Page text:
As is typical, our Hart Fellows' research projects and lives abroad have shifted from their initial expectations. Here are some updates from their lives and work.
Support for refugees and migrants
Paige Newhouse, from Rushville, Indiana, graduated in May 2017 with majors in History and German. Paige’s Honors Thesis examined the formation of East Germany's foreign policy and state identity and the ways the country’s relationship with North Vietnam impacted the process. In the summer of 2014, Paige received a research grant for a project about how German museums present immigration and German multiculturalism. Paige spent her junior year in Berlin, where she interned with the Berlin Policy Journal at the German Council on Foreign Relations. While she was at Duke, Paige also worked at the Museum of Durham History.
Paige spent her fellowship year in Friedland, Germany, partnering with the Innere Mission and Caritas Friedland to provide support for refugees and migrants. Friedland originally opened in 1945 and is the oldest German refugee camp. It was established by the British military as a transit camp for German expellees and war returnees from Eastern Europe. Today, Friedland is home to hundreds of immigrants seeking asylum in Germany. In the first half of 2015, Germany received twice as many applications for protection than in the entire previous year. Friedland is the first stop for many refuges before they are resettled in other parts of Germany.
For her project, Paige conducted research with the Women’s Center at Caritas Friedland.
Cross-border environmental cooperation in the Middle East
David Rosen, from Dallas, Texas, graduated in May 2017 with a degree in Environmental Engineering. While at Duke, David devoted much of his time to lab research on membrane technology for removing contaminants from water streams, which led him to coauthor a publication at Duke and travel to Leipzig, Germany for a DAAD-RISE internship with the Leibniz Institute for Surface Modification. Outside of the lab, David invested his time in international development projects in El Salvador and South Africa. He also got involved in political advocacy efforts through J Street U, a student movement dedicated to supporting American leadership in facilitating a negotiated, two-state resolution to the Israeli-Palestinian conflict.
David spent his fellowship year in Ketura, Israel, working with the Arava Institute, a leading environmental studies and research program in the Middle East. Travelling throughout Israel and Palestine, he witnessed firsthand many of the environmental justice issues stemming from the Israeli-Palestinian conflict, from communities in Area C of the West Bank being deprived of centralized water and electricity due to complicated (optional: and discriminatory) Israeli planning laws to wastewater overflowing in Negev Bedouin villages due to disagreements between the Palestinian Authority and the Israeli government.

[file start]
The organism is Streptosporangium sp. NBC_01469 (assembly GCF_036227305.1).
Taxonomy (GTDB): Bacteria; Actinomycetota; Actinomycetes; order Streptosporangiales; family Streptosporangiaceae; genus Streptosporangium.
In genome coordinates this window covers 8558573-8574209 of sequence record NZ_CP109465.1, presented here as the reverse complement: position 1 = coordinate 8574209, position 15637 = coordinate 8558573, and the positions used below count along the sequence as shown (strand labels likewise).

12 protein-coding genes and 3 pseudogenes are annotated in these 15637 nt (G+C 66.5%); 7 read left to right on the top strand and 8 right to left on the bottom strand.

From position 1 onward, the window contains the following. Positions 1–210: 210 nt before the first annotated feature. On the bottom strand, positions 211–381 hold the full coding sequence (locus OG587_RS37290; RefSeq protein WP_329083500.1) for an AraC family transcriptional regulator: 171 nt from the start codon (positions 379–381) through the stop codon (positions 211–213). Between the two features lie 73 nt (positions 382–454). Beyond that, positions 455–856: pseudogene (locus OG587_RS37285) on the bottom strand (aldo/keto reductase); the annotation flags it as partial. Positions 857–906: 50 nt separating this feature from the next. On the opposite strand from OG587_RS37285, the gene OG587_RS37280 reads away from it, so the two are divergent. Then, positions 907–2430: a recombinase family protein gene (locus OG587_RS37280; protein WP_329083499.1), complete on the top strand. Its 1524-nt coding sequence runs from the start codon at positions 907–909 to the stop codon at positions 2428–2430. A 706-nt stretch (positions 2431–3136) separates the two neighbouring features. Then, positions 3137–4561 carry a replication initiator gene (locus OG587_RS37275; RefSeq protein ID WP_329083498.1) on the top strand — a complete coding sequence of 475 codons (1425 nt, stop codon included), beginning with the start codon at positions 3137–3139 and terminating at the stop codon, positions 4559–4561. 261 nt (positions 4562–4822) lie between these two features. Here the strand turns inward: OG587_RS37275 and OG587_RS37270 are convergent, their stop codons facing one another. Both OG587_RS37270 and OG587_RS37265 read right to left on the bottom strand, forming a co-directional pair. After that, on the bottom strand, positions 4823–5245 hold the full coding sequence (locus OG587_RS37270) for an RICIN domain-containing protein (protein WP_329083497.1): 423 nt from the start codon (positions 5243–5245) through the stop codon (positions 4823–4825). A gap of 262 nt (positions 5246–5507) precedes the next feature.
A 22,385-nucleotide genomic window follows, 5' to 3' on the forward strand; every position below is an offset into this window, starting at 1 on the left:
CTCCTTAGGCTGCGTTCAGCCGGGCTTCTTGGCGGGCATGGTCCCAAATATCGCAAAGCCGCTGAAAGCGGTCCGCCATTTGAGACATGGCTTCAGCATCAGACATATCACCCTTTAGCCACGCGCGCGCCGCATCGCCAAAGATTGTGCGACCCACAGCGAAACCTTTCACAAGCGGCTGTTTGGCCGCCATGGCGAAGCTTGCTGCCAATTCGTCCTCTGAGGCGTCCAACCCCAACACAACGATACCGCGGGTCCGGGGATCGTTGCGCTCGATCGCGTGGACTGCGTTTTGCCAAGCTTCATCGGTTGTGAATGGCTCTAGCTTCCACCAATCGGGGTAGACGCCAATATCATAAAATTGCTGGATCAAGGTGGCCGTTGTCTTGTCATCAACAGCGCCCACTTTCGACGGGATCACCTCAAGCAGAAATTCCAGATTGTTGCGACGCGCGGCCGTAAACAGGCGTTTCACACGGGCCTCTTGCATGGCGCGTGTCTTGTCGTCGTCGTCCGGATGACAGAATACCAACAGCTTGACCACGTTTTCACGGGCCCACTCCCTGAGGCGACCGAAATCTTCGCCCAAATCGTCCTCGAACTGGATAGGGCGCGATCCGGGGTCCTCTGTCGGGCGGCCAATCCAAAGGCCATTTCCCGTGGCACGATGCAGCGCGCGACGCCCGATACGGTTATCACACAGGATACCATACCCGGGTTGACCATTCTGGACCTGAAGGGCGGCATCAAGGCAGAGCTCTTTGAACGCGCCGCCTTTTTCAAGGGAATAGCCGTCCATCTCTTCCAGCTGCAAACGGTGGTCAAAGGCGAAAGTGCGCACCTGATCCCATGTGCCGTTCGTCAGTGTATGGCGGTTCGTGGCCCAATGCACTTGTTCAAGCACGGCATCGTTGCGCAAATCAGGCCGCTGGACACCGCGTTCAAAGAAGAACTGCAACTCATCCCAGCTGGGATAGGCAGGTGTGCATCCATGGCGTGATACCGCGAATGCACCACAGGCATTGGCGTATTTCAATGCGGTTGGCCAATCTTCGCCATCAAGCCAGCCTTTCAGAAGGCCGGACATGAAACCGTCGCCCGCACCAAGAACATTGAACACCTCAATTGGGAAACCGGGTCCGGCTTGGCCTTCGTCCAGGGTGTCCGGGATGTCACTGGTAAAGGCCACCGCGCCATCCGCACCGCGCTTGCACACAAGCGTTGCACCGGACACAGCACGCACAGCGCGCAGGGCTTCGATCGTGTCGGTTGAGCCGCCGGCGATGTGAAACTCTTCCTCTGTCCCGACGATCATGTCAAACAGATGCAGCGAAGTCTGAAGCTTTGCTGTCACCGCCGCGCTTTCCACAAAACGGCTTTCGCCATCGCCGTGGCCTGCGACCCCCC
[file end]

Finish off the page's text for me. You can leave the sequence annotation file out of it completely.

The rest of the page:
David worked with the Arava Institute to help evaluate the water, sanitation, and hygiene (WASH) aid projects implemented throughout the West Bank. Through Arava, he had opportunities to work with leaders in the environmental movement and with regional water professionals as they investigate ways to sustainably manage the region’s fragile water resources. For his final product, David conducted a sustainability assessment of WASH projects in the West Bank through interviews and surveys, with a focus on greywater and wastewater reuse projects. He hopes to publish the results with partners from the Arava Institute by the end of 2018.
Dar es Salaam, Tanzania
3-D printed prosthetics in developing countries
Henry Warder, from New York City, graduated from Duke in May 2017 with a degree in Mechanical Engineering. At Duke Henry worked extensively in the field of prosthetics – volunteering with a prosthetics NGO in Quito, Ecuador, founding an on-campus organization that designs 3D printed prosthetics for Durham amputees, and conducting research on the applications of 3D printed carbon fiber composites for lower limb prosthetic device design. Henry is dedicated to helping others through human centered design, and is passionate about bridging the gap between need and access in underserved amputee communities.
Henry spent his fellowship year working in Dar es Salaam, Tanzania, with Nia Technologies. Henry focused on designing clinical implementation strategies for 3D printed prosthetics in one of Nia’s partner clinics, Comprehensive Community Based Rehabilitation in Tanzania (CCBRT). As an undergraduate at Duke, Henry focused on the intersections of 3D printing technology and prosthetic design, and was especially drawn to examining the efficacy of the use of 3D printed prosthetics as a method for increasing access to prosthetic care in underserved communities.
In conducting his field research, Henry worked closely with prosthetists at CCBRT, and applied design thinking principles to collaboratively solve clinical bottlenecks and issues using 3D printed prosthetic technology. For his final project, Henry created a framework for future 3D printing operations of CCBRT, developed a process for creating 3D printed upper limb prosthetic sockets and devices, and designed multiple prototypes of sensor-based clinical technologies.